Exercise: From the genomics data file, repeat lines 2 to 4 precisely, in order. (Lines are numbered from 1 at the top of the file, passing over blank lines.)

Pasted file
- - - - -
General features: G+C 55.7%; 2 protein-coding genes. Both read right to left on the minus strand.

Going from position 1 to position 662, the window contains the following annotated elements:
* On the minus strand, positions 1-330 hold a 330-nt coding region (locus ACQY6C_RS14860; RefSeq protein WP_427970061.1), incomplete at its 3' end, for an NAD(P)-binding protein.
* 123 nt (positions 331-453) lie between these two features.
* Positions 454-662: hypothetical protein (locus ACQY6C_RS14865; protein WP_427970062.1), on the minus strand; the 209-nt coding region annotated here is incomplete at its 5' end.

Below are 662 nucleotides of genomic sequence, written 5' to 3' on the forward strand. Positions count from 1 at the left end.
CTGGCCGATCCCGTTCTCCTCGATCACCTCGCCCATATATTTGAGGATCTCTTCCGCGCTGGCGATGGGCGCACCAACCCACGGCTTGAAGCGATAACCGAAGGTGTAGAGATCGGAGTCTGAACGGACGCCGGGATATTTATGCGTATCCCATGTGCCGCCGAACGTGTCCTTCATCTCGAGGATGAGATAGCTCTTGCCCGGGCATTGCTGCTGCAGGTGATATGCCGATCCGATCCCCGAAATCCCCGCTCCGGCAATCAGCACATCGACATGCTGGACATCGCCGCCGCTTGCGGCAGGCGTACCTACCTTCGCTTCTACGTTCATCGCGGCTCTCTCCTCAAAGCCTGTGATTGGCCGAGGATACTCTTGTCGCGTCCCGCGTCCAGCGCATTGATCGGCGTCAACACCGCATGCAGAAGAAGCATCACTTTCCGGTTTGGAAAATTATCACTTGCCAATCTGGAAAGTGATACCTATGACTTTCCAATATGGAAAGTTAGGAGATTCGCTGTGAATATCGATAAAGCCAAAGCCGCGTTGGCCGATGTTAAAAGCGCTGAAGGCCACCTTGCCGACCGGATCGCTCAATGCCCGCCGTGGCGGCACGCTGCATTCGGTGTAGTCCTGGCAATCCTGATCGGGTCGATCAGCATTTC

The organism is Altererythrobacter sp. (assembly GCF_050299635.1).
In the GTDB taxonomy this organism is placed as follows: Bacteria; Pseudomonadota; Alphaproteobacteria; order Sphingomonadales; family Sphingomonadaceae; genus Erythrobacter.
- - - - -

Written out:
Going from position 1 to position 662, the window contains the following annotated elements:
* On the minus strand, positions 1-330 hold a 330-nt coding region (locus ACQY6C_RS14860; RefSeq protein WP_427970061.1), incomplete at its 3' end, for an NAD(P)-binding protein.
* 123 nt (positions 331-453) lie between these two features.